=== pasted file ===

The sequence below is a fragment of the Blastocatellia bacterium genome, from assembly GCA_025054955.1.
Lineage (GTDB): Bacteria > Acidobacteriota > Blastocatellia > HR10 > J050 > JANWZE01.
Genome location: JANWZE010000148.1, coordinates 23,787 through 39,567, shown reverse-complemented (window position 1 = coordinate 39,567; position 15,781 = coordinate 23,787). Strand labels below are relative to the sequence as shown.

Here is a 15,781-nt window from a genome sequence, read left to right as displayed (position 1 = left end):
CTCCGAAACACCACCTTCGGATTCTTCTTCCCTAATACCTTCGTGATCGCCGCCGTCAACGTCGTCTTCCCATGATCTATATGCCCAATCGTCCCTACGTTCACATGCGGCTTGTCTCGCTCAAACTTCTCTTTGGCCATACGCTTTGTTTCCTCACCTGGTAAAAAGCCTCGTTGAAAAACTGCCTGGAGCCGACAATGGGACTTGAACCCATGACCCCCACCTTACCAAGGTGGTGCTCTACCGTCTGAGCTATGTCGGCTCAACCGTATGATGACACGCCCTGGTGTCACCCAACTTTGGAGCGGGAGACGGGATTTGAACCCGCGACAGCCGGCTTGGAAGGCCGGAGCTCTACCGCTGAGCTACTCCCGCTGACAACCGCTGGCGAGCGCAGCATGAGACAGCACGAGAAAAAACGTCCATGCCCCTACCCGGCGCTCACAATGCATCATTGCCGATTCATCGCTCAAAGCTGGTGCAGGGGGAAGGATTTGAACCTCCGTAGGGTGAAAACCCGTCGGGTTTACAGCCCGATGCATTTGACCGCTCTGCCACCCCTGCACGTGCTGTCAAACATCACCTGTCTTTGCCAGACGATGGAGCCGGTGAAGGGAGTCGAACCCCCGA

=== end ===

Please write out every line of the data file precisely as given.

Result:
The sequence below is a fragment of the Blastocatellia bacterium genome, from assembly GCA_025054955.1.
Lineage (GTDB): Bacteria > Acidobacteriota > Blastocatellia > HR10 > J050 > JANWZE01.
Genome location: JANWZE010000148.1, coordinates 23,787 through 39,567, shown reverse-complemented (window position 1 = coordinate 39,567; position 15,781 = coordinate 23,787). Strand labels below are relative to the sequence as shown.

Here is a 15,781-nt window from a genome sequence, read left to right as displayed (position 1 = left end):
CTCCGAAACACCACCTTCGGATTCTTCTTCCCTAATACCTTCGTGATCGCCGCCGTCAACGTCGTCTTCCCATGATCTATATGCCCAATCGTCCCTACGTTCACATGCGGCTTGTCTCGCTCAAACTTCTCTTTGGCCATACGCTTTGTTTCCTCACCTGGTAAAAAGCCTCGTTGAAAAACTGCCTGGAGCCGACAATGGGACTTGAACCCATGACCCCCACCTTACCAAGGTGGTGCTCTACCGTCTGAGCTATGTCGGCTCAACCGTATGATGACACGCCCTGGTGTCACCCAACTTTGGAGCGGGAGACGGGATTTGAACCCGCGACAGCCGGCTTGGAAGGCCGGAGCTCTACCGCTGAGCTACTCCCGCTGACAACCGCTGGCGAGCGCAGCATGAGACAGCACGAGAAAAAACGTCCATGCCCCTACCCGGCGCTCACAATGCATCATTGCCGATTCATCGCTCAAAGCTGGTGCAGGGGGAAGGATTTGAACCTCCGTAGGGTGAAAACCCGTCGGGTTTACAGCCCGATGCATTTGACCGCTCTGCCACCCCTGCACGTGCTGTCAAACATCACCTGTCTTTGCCAGACGATGGAGCCGGTGAAGGGAGTCGAACCCCCGA